After Obama’s Visit, Castro Regime Steps Up Repression in Cuba

By: Pedro García Otero - Mar 29, 2016, 5:06 pm
Repression in Cuba is everywhere
Arrests and “acts of repudiation” everywhere the weekend after Obama left Cuba. (Cuaderno de Cuba)

EspañolThe week after after US President Barack Obama’s visit, things in Cuba have returned to normal. More than 150 activists were arrested on Saturday in demonstrations demanding the release of political prisoners.

José Daniel Ferrer, who leads Cuba’s Unión Patriótica, an NGO, said most of the 138 protesters arrested belong to his organization, which is based in Santiago de Cuba.

It is in this particular city and the eastern part of the island where most protesters have been detained.

Additionally, they recorded several instances in which mobs tied to the government assault, insult, and humiliate dissidents.

The Ladies in White, a female opposition group, were also subjected to the Castro regime’s violence. Many were arrested, along with human rights activists, just before arriving at Gandhi Park in Havana’s Miramar district to march against the government for a 47th consecutive Sunday.

According to reports, more than twenty Ladies in White were arrested in Havana when leaving their homes or before reaching the Mass at Santa Rita Church.

Iván Hernandez Carrillo, a journalist and spokesman for Cuba’s Independent Trade Union Coalition, also reported that there were abuses against the Ladies in White who had tried to demonstrate peacefully.

Source: Martí Noticias.

Pedro García Otero Pedro García Otero

Pedro García is the Spanish managing editor of the PanAm Post. He is a Venezuelan journalist with over 25 years of experience in local newspapers, radio, television, and online media. Follow him @PedroGarciaO.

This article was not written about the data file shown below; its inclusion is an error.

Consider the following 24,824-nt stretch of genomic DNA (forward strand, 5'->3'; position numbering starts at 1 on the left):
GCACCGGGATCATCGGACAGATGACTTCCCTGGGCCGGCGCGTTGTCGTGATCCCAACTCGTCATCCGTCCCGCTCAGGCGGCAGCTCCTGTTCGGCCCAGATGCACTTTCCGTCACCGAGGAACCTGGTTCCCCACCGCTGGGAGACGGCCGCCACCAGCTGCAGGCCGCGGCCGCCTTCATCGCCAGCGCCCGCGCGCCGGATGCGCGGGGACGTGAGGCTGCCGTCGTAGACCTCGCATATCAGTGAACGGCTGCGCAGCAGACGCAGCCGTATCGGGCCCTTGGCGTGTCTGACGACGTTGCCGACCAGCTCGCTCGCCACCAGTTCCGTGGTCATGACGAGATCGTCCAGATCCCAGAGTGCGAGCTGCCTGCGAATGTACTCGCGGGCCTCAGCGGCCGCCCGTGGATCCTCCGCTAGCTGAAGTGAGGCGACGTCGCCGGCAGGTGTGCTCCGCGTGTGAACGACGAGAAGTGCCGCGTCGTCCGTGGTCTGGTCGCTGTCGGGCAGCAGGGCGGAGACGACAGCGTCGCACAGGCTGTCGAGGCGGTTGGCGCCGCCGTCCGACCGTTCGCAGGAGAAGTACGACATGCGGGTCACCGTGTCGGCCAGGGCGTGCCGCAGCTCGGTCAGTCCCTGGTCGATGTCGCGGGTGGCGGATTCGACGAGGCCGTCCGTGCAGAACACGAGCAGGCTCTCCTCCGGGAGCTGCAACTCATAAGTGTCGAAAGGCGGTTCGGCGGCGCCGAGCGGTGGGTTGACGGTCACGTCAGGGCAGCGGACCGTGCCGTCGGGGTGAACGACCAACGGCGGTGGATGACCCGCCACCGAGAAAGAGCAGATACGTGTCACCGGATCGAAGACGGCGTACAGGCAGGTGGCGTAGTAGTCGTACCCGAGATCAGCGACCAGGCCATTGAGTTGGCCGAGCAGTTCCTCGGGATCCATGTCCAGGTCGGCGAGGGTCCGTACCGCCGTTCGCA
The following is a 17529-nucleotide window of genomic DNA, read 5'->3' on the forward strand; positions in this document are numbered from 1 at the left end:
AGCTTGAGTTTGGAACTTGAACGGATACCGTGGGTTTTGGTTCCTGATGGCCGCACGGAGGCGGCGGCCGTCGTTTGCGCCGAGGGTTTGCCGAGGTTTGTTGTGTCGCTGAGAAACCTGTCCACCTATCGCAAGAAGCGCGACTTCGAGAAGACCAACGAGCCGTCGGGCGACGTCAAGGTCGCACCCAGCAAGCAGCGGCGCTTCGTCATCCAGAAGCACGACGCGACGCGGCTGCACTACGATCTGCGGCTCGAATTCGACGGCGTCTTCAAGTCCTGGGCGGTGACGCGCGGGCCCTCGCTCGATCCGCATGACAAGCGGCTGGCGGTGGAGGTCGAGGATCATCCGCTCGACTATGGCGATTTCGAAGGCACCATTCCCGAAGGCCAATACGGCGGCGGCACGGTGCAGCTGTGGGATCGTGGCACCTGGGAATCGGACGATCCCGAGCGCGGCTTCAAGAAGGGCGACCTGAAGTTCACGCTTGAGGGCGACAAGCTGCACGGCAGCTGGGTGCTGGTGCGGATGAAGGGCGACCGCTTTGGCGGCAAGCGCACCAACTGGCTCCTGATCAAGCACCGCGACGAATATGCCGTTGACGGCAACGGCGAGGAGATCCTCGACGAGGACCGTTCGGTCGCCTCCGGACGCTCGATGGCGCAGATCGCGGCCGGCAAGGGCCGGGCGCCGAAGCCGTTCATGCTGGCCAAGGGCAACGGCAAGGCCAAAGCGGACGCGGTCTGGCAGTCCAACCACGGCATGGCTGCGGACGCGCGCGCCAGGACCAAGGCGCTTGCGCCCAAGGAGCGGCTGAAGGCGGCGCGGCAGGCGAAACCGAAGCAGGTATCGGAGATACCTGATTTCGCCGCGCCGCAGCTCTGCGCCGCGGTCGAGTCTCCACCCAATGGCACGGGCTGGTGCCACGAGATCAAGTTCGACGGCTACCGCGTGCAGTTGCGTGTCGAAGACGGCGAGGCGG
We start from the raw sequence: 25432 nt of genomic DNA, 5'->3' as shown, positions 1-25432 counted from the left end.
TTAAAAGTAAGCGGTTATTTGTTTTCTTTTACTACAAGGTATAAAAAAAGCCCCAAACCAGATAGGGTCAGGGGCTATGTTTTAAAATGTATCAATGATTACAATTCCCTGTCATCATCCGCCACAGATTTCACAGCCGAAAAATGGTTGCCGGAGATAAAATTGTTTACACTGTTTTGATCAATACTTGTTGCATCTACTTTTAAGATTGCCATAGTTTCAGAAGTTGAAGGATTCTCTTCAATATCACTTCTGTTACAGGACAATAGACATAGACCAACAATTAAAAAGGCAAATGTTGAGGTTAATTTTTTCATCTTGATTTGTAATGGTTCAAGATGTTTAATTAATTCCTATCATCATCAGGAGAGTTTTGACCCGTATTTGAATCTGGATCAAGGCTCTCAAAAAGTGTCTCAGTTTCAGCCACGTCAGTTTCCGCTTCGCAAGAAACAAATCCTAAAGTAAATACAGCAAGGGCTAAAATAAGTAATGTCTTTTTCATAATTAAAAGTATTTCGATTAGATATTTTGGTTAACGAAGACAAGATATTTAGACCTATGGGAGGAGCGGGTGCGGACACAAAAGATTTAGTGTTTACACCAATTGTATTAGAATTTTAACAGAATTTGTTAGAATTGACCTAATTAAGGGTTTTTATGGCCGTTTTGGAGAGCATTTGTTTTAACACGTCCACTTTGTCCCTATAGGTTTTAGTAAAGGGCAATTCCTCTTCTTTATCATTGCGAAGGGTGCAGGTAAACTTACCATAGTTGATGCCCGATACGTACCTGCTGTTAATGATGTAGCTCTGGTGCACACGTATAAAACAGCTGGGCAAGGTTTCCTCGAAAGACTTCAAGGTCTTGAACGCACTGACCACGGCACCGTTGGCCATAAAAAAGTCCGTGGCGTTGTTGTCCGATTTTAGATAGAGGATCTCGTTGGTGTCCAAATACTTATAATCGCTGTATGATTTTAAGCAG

Mexican Government Blocks Visit of UN Rapporteur on Torture

By: Pedro García Otero - Mar 29, 2016, 2:16 pm

EspañolMexico has denied entry into the country to human-rights lawyer and activist Juan Méndez, the United Nations (UN) Special Rapporteur on Torture. Méndez requested permission to enter Mexico in 2015. He intended to return to Mexico to continue the work he did in April and May 2014, when he gathered information for a document presented on March 9, 2015, which upset the Peña Nieto administration. The paper argues that torture in Mexico is "widespread." The Mexican government "categorically" rejected the report's conclusions and Foreign Ministry officials accused Méndez of acting "unethically and unprofessionally." Méndez said that on March 7 that Jorge Lomónaco, Mexico's representative before the UN in Geneva, Switzerland, told him he could not request a follow-up visit and that “any visit (to Mexico) from the UN Rapporteur for Torture will be scheduled by (Méndez's) successor if the Mexican government deems it so." [adrotate group="7"]The Rapporteur said he has not received any document certifying the decision. Méndez is not alone in his views: a report published in October 2015 by Amnesty International states that "torture in Mexico is out of control." According to a survey by the same organization, 64 percent of Mexicans fear torture by the police. "Meanwhile, the authorities look the other way, and hope that the international community does the same," Amnesty reported. Source: El Informador, Amnesty International.

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